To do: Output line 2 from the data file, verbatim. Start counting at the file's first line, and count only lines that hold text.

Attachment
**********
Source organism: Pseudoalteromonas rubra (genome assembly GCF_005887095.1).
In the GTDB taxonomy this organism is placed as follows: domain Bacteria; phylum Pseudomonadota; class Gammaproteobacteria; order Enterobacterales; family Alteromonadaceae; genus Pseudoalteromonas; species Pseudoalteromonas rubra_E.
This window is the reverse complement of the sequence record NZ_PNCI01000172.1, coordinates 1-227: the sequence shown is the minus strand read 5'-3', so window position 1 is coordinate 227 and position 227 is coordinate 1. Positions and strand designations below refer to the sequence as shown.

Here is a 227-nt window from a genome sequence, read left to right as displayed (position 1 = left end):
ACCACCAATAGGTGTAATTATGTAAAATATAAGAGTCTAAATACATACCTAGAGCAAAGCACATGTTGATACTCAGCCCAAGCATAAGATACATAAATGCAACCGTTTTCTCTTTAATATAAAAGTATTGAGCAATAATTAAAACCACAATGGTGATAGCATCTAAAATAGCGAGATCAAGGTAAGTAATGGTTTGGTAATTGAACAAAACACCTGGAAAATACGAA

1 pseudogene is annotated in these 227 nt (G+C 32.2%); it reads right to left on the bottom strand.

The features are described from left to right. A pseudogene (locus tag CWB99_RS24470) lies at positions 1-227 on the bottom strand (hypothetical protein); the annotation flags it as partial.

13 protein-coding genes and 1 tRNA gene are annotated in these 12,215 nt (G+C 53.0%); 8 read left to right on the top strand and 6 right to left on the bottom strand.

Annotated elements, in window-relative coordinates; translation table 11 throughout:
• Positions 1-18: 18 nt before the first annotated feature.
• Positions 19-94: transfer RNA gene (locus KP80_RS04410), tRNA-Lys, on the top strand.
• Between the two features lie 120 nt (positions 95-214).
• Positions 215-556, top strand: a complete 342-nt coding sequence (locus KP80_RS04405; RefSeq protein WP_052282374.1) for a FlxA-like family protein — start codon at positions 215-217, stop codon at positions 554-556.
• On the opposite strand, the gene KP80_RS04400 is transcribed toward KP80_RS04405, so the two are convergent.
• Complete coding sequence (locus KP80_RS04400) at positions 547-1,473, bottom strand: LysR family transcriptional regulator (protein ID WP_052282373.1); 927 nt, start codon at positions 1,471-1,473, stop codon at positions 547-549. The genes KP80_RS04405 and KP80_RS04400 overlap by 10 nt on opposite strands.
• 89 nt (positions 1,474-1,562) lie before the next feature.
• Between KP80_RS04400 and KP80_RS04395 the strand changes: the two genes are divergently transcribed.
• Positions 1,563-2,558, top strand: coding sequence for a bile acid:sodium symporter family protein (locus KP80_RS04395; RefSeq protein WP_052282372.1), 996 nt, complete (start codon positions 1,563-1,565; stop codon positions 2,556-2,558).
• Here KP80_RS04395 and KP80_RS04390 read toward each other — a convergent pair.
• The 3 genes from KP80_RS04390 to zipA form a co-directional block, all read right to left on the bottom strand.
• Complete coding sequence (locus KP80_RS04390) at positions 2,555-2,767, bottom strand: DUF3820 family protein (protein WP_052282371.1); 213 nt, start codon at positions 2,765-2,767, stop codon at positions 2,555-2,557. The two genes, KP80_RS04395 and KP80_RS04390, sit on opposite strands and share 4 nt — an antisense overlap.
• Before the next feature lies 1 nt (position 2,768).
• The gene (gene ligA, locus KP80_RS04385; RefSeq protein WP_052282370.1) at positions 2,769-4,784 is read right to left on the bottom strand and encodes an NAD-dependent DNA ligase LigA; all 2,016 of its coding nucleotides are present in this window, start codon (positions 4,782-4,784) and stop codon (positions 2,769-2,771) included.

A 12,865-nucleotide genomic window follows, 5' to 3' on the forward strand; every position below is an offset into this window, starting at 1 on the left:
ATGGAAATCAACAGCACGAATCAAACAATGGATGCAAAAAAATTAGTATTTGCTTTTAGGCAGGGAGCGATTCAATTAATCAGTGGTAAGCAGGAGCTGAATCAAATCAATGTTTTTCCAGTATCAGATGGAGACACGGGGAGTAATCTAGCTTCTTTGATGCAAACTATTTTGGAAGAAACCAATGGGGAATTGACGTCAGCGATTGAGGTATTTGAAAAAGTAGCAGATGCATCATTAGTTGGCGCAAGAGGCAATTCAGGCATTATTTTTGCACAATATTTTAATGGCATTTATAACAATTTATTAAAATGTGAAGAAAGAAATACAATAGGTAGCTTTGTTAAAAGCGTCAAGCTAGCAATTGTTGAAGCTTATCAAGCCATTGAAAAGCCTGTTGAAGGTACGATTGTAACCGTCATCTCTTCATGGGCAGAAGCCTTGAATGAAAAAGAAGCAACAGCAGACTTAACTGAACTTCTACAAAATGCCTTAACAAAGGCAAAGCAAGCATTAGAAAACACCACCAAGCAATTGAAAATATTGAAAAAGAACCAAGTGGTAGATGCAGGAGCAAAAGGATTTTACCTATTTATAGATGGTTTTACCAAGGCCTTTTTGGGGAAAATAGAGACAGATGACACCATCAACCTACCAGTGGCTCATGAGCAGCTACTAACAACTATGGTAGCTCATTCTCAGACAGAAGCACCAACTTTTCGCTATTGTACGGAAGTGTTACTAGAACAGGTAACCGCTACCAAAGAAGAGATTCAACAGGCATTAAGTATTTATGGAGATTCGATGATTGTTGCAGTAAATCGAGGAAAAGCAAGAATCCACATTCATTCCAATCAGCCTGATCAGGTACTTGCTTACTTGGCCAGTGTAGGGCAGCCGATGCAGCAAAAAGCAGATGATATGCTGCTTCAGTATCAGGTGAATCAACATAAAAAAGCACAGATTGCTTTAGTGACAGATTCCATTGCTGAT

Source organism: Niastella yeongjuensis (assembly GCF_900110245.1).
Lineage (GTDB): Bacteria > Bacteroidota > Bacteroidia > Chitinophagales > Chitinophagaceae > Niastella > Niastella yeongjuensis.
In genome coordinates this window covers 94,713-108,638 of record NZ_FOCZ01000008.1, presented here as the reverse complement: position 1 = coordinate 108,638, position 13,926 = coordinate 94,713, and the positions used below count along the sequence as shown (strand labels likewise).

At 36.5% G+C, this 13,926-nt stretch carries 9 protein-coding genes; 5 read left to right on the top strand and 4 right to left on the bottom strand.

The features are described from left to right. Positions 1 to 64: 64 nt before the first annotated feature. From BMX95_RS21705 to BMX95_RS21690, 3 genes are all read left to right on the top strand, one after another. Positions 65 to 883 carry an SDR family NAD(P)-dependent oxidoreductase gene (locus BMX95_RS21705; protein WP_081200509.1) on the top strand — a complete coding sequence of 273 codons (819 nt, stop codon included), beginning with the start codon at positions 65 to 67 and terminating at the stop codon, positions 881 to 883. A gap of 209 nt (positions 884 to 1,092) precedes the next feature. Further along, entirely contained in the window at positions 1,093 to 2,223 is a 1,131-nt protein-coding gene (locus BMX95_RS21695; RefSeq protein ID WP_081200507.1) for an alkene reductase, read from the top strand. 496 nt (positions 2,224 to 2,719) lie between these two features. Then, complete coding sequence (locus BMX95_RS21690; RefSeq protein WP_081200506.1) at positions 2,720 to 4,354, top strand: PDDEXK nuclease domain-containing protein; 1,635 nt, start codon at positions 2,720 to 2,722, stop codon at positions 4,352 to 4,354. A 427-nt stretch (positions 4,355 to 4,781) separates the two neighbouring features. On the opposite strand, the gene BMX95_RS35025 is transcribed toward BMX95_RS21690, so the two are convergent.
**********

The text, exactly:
In the GTDB taxonomy this organism is placed as follows: domain Bacteria; phylum Pseudomonadota; class Gammaproteobacteria; order Enterobacterales; family Alteromonadaceae; genus Pseudoalteromonas; species Pseudoalteromonas rubra_E.